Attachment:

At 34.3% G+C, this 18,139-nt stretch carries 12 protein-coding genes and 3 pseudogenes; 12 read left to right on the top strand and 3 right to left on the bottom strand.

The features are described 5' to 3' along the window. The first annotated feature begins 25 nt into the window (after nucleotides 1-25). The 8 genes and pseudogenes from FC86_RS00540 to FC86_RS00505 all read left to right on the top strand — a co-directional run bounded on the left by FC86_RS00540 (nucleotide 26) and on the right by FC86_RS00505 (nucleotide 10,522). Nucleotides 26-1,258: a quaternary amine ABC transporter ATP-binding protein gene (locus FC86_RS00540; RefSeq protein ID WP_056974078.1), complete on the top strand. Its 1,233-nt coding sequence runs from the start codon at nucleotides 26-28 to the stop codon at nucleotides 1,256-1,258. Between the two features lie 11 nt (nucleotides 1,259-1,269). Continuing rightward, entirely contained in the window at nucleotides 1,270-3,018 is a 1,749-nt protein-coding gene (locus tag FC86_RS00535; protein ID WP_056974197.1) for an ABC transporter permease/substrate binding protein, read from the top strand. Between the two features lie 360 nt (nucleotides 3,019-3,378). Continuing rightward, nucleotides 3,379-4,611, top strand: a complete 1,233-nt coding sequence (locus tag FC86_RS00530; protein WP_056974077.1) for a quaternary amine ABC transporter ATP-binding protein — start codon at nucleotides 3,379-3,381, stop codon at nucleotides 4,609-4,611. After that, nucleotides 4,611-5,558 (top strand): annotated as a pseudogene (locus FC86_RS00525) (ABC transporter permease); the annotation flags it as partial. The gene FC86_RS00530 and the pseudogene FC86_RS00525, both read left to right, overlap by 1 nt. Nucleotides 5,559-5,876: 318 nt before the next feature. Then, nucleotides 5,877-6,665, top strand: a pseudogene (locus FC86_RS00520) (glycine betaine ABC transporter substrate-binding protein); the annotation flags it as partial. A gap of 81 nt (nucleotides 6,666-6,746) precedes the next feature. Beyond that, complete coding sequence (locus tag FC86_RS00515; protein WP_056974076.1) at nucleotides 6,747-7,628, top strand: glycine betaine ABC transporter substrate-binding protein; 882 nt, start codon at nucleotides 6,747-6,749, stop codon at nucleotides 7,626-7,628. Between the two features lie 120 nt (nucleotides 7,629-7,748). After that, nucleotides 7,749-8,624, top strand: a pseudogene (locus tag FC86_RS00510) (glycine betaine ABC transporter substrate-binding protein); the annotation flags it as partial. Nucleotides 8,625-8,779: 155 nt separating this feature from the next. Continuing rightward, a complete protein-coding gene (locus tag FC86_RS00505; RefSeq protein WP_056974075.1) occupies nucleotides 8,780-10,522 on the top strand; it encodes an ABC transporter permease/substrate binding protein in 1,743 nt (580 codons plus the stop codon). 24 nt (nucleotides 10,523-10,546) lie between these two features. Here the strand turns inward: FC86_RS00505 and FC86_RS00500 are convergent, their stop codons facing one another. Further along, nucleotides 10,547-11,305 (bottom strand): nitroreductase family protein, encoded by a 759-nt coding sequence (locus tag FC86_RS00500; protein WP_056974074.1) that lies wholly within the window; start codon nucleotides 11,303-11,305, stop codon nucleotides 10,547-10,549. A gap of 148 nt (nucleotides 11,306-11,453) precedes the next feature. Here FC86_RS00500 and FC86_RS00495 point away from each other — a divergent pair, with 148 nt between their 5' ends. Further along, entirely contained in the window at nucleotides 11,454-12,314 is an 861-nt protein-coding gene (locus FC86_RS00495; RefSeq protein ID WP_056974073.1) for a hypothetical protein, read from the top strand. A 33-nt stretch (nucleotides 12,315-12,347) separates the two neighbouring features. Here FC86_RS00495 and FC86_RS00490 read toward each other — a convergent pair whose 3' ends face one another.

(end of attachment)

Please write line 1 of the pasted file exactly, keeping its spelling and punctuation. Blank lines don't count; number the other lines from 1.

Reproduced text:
At 34.3% G+C, this 18,139-nt stretch carries 12 protein-coding genes and 3 pseudogenes; 12 read left to right on the top strand and 3 right to left on the bottom strand.